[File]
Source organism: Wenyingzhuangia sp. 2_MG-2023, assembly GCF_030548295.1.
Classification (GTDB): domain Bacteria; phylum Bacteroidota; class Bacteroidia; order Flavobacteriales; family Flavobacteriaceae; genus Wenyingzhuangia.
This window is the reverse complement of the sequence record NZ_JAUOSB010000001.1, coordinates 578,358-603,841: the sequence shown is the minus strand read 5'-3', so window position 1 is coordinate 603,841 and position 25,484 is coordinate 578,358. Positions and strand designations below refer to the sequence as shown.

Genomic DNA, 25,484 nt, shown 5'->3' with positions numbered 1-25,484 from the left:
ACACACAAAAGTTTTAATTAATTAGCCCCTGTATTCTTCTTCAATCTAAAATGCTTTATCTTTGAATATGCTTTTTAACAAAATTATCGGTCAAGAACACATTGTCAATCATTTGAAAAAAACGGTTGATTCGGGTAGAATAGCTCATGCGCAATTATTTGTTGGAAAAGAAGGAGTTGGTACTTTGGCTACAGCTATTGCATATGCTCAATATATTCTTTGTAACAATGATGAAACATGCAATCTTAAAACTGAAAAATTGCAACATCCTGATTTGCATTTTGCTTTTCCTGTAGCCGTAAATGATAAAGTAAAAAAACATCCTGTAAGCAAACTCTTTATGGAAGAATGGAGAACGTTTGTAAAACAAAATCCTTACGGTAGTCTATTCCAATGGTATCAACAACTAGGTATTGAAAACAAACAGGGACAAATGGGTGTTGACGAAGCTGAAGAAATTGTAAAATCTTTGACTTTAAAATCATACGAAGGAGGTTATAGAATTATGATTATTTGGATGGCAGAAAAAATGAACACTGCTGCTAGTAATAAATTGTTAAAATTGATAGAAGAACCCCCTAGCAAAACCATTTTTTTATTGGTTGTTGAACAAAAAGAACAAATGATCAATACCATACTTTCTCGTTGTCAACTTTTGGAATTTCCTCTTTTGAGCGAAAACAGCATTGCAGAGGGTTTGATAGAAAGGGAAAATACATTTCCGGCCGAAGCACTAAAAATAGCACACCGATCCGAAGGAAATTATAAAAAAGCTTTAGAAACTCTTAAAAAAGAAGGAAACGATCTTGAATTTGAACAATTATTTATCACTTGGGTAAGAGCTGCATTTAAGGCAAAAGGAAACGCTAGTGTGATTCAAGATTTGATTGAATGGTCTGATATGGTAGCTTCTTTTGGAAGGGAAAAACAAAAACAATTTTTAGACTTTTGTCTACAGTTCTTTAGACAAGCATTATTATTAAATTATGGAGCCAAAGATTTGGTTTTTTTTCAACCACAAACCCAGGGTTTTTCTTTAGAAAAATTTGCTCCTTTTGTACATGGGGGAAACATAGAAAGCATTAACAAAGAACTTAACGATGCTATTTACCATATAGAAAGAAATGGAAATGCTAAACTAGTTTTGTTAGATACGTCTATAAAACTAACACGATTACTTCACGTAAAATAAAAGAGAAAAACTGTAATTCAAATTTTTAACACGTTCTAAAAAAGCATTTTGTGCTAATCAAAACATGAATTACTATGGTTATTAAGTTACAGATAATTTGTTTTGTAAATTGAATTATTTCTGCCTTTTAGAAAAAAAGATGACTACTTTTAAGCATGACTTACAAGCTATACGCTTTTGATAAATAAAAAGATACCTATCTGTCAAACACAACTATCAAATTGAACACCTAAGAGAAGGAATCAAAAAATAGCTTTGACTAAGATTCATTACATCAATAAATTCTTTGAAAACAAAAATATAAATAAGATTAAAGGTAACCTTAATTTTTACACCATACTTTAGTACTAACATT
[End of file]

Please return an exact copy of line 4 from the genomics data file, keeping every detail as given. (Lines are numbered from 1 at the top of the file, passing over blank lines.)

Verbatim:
Genomic DNA, 25,484 nt, shown 5'->3' with positions numbered 1-25,484 from the left: